ar·rhyth·mia noun \ā-ˈrith-mē-ə\: an alteration in rhythm of the heartbeat either in time or force.
(Dysrhythmia is actually a more precise term, as arrhythmia, strictly speaking, means absence of rhythm...)
New Latin, from Greek, lack of rhythm, from arrhythmos unrhythmical, from a- + rhythmos rhythm
First Known Use: circa 1860
There are many different kinds of arrhythmias, some benign and transient (palpitations caused by excitement, caffeine, or lack of sleep--these are usually PACs or PVCs), some serious, others lethal, such as V-tach or V-fib.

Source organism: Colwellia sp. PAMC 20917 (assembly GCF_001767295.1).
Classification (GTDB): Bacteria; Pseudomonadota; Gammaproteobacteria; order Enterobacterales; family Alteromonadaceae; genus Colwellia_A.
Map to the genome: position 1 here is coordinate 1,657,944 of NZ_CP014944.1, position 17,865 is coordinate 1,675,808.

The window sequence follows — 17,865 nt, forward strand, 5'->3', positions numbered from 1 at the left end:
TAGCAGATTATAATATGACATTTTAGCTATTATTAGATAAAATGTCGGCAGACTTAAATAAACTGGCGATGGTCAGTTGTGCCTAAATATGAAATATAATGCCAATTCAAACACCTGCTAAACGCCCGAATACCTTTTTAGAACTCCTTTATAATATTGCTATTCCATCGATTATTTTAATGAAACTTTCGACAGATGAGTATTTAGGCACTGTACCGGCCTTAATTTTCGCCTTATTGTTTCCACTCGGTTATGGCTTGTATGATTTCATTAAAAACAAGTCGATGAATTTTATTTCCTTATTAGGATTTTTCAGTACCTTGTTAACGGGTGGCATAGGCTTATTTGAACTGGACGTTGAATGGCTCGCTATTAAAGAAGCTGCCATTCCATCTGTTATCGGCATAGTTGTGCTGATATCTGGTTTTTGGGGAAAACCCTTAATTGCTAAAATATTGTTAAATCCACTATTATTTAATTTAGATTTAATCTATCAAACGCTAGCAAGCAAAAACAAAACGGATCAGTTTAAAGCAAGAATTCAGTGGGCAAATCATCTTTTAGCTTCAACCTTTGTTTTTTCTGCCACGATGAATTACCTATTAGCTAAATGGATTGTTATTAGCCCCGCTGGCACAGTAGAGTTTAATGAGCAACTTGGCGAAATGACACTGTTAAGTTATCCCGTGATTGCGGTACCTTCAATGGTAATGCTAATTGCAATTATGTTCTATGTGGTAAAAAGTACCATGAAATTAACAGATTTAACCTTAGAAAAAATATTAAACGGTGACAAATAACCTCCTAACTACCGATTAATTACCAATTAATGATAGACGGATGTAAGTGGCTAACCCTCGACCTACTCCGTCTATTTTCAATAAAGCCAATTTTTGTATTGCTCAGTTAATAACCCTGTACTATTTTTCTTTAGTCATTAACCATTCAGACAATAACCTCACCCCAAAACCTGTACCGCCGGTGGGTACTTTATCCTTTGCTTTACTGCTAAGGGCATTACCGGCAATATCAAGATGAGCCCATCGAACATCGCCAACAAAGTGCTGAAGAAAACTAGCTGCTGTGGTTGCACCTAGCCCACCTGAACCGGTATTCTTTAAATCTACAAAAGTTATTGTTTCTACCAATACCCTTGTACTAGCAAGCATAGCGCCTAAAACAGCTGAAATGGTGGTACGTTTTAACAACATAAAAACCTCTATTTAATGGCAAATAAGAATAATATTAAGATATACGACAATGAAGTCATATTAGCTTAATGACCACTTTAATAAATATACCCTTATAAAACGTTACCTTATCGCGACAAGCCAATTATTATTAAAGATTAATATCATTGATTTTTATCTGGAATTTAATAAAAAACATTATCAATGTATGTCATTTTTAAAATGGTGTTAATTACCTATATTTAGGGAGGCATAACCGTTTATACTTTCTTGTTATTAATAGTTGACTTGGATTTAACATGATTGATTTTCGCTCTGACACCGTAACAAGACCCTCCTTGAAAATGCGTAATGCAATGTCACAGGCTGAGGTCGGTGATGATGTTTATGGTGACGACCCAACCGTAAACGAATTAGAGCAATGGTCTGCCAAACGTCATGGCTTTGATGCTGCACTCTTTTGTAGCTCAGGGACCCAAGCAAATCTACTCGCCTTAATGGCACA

(normal sinus rhythm, shown here for comparison)
(a very distinct-looking arrhythmia, atrial flutter; note the sawtooth-shaped baseline)
(and a lethal arrhythmia, ventricular tachycardia)